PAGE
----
Although things look dire, there is a path forward to a better future. The best fisheries science available shows that the decades-long global decline in fish catches could be reversed if the world’s maritime countries reduced the fishing effort in their exclusive economic zones. This, together with the removal of harmful subsidies,11 the elimination of illegal fishing, a greater emphasis on future benefits and the closure of the high seas to fishing, would allow the fish to rebuild their abundance, and allow for higher catches than at present. The problem is that either the politicians do not accept the results of fisheries science (as is sometimes also the case for climate science), and/or are unable to stand up to the industrial fisheries lobby, to which they have largely ceded the exploitation and quasi-ownership of public marine resources. Unless things change, largely uncontrolled industrial fishing is likely to continue until the bitter end — whatever that may be. Add marine pollution to this (including plastic) and the multiple ocean stressors generated by climate change (sea surface temperature rise, ocean acidification and deoxygenation),12 and the future might look rather bleak. We desperately hope that the world takes suitable action on multiple fronts to chart a different path forward.


1. J. E. Yellen, A. S. Brooks, E. Cornelissen, M. J. Mehlman and K. Stewart, ‘A middle stone-age worked bone industry from Katanda, Upper Semliki Valley, Zaire’, Science, 1995, 268, 553–56, https://doi.org/10.1126/science.7725100

2. C. Roberts, The Unnatural History of the Sea, Washington, DC: Island Press, 2010.

3. L. C. Teh and U. R. Sumaila, ‘Contribution of marine fisheries to worldwide employment’, Fish and Fisheries, 2013, 14, 77–88, https://doi.org/10.1111/j.1467-2979.2011.00450.x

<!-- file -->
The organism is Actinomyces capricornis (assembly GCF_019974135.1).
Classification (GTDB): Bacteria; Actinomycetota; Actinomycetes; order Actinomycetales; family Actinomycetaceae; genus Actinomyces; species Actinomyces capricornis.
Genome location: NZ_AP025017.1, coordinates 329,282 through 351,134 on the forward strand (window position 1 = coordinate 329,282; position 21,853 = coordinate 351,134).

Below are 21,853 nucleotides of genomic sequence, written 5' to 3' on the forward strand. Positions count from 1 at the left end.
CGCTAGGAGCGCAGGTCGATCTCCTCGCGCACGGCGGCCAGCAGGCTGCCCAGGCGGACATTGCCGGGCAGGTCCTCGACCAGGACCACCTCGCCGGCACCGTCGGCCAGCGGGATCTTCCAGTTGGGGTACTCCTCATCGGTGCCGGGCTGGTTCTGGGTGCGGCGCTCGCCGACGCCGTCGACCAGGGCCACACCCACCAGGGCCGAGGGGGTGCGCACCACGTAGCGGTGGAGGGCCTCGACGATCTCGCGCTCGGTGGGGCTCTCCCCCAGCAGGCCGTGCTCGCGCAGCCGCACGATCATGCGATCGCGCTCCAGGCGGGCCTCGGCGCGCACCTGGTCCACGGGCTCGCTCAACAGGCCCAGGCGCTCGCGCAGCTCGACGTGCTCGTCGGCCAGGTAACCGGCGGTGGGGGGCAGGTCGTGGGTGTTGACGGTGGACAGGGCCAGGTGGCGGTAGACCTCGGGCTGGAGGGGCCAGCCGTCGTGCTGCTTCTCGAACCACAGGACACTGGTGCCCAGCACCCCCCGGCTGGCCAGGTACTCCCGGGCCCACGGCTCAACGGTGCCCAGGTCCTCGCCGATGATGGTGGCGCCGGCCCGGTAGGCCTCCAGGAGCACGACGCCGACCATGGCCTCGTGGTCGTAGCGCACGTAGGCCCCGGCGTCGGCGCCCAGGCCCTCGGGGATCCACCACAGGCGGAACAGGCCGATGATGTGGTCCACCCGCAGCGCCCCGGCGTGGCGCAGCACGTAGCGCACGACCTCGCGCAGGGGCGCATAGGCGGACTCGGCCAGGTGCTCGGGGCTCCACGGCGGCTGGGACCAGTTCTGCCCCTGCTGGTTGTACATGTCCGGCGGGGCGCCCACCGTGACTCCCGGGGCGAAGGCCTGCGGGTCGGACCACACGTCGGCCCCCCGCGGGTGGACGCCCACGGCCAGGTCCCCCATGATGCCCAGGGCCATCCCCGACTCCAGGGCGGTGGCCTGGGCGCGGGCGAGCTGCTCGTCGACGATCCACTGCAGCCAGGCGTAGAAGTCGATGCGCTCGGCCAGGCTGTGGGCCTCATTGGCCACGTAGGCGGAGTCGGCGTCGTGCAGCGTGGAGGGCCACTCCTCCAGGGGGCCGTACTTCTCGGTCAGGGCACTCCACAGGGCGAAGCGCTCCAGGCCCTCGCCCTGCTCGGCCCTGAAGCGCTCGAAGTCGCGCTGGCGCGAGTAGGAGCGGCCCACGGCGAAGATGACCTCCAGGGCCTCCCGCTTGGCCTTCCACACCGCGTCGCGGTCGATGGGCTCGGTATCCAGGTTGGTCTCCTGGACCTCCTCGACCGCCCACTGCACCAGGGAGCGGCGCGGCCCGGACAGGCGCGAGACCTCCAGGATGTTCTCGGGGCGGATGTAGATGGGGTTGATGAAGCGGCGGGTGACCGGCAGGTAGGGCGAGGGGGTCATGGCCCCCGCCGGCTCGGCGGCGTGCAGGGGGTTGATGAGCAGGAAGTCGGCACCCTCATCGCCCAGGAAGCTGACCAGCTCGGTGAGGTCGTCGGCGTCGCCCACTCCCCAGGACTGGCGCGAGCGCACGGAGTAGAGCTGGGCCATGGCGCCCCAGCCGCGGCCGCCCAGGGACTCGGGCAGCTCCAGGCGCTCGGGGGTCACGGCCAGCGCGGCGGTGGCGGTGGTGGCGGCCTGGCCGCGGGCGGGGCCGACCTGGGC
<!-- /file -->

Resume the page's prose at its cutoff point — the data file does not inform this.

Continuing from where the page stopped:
4. D. Pauly and D. Zeller, ‘Catch reconstructions reveal that global marine fisheries catches are higher than reported and declining’, Nature Communications, 2016, 7, https://doi.org/10.1038/ncomms10244

5. D. Zeller, S. Harper, K. Zylich and D. Pauly, ‘Synthesis of under-reported small-scale fisheries catch in Pacific-island waters’, Coral Reefs, 2015, 34, 25–39, https://doi.org/10.1007/s00338-014-1219-1.

6. C. Walters and J. J. Maguire, ‘Lessons for stock assessment from the northern cod collapse’, Reviews in Fish Biology and Fisheries, 1996, 6, 125–37, https://doi.org/10.1007/BF00182340

7. D. Pauly, V. Christensen, J. Dalsgaard, R. Froese and F. C. Torres, ‘Fishing down marine food webs’, Science, 1998, 279, 860–63, https://doi.org/10.1126/science.279.5352.860

8. G. Hardin, ‘The tragedy of the commons’, Science, 1968, 162, 1243–48, https://doi.org/10.1126/science.162.3859.1243

9. C. W. Clark, G. Munro and U. R. Sumaila, ‘Subsidies, buybacks, and sustainable fisheries’, Journal of Environmental Economics and Management, 2005, 50, 47–58, https://doi.org/10.1016/j.jeem.2004.11.002

10. E. Sala, J. Lubchenco, K. Grorud-Colvert, C. Novelli, C. Roberts and U. R. Sumaila, ‘Assessing real progress towards effective ocean protection’, Marine Policy, 2018, 91, 11–13, https://www.sciencedirect.com/science/article/pii/S0308597X17307686, https://doi.org/10.1016/j.marpol.2018.02.004

11. U. R Sumaila., N. Ebrahim, A. Schuhbauer, D. Skerritt, Y. Li, H. S. Kim, T.G. Mallory, V. W. L. Lam and D. Pauly, ‘Updated estimates and analysis of global fisheries subsidies’, Marine Policy, 2019, 109, 103695, https://doi.org/10.1016/j.dib.2019.104706

12. See also ‘Oceans 2020’ by David M. Karl in this volume.